Cost and Consumer Impacts

    Portfolio 2 would cost $162.3 billion through 2050, much of which would occur after 2035. Those expenses include:

  • $91.8 billion in utility returns
  • $53.9 billion in additional generation costs
  • $4 billion in transmission expenses
  • $12.5 billion in additional property tax expenses

    Rates would increase tremendously on all three classes of ratepayers. Here are those consumer impacts in brief:

    Residential consumers

  • Price increases: up 3.08 cents/kilowatt-hour (kWh) by 2035; up 8.16 cents/kWh by 2050
  • Average monthly bill increases: up $30 by 2035; up $95 by 2050
  • Average annual increases: up $360 by 2035; up over $1,140 by 2050

    Commercial consumers

  • Price increases: up 2.35 cents/kWh by 2035; up 6.21 cents/kWh by 2050
  • Average monthly bill increases: up $84 by 2035; up $337 by 2050
  • Average annual increases: up over $1,000 by 2035; up nearly $4,050 by 2050

    Industrial consumers

  • Price increases: up 1.68 cents/kWh by 2035; up 4.45 cents/kWh by 2050
  • Average monthly bill increases: up about $9,400 by 2035; up over $25,000 by 2050
  • Average annual increases: up nearly $118,000 by 2035; up over $300,300 by 2050

    Reliability Impacts

    An analysis of the Duke plans presented before the UC by the John Locke Foundation's Center for Food, Power, and Life evaluated reliability of Portfolio 2 on an annual and hourly basis.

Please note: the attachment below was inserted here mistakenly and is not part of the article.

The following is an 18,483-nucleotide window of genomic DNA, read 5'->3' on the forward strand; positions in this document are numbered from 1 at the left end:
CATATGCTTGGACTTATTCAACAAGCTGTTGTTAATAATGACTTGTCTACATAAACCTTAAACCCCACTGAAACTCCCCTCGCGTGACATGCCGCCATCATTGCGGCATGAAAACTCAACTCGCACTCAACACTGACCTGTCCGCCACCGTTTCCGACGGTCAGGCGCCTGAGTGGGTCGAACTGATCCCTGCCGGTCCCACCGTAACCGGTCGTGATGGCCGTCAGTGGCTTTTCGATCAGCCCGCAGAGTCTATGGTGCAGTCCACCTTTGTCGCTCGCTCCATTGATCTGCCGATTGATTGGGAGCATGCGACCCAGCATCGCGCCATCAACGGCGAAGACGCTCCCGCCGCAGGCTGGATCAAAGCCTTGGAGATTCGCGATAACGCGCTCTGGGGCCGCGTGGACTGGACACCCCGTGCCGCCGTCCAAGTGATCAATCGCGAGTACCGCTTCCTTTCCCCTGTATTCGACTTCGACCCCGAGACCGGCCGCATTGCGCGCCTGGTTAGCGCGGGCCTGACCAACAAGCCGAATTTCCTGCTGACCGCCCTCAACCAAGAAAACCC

It showed that as soon as 2032 in the winter, when electricity demand is highest and power outages are deadliest, under Portfolio 2 Duke would not plan to rely on dispatchable baseload generation to meet net load. Instead, Duke would rely upon the accredited capacity of wind and solar, storage, and load management resources to meet net load.

    Such reliance would be irresponsible because, as we learned in California and Texas, accredited capacities for wind and solar generation are not guaranteed. Overrelying on such technologies could result in capacity shortfalls. Storage systems charged with intermittent renewables are not guaranteed to be available when power is needed most, which would potentially leave the grid short of capacity during peak demand periods.

    Duke Portfolio 2 Total Firm Capacity as a Percentage of Peak Demand


    Meanwhile, under hourly load estimates during a model week in August (the height of summer) by 2050, Portfolio 2 of the Duke scenarios would experience capacity shortfalls. The analysis identified 31 hours across the week in which there would be insufficient capacity available to meet electricity demand, reaching over 6.3 MW and potentially triggering load shedding (i.e., rolling blackouts).

    Duke Portfolio 2 Projected Hourly Load Shape, Capacity Shortfalls: August 24-30, 2050 (31 hours)


    Other posts on the Duke portfolios are here: Portfolio 1, Portfolio 3, and Portfolio 4. More in-depth discussion of this portfolio and the other Duke portfolios can be found at the Center for Food, Power, and Life's report, "Analysis of Duke Energy's Carolinas Carbon Plan and a Least Cost Decarbonization Alternative."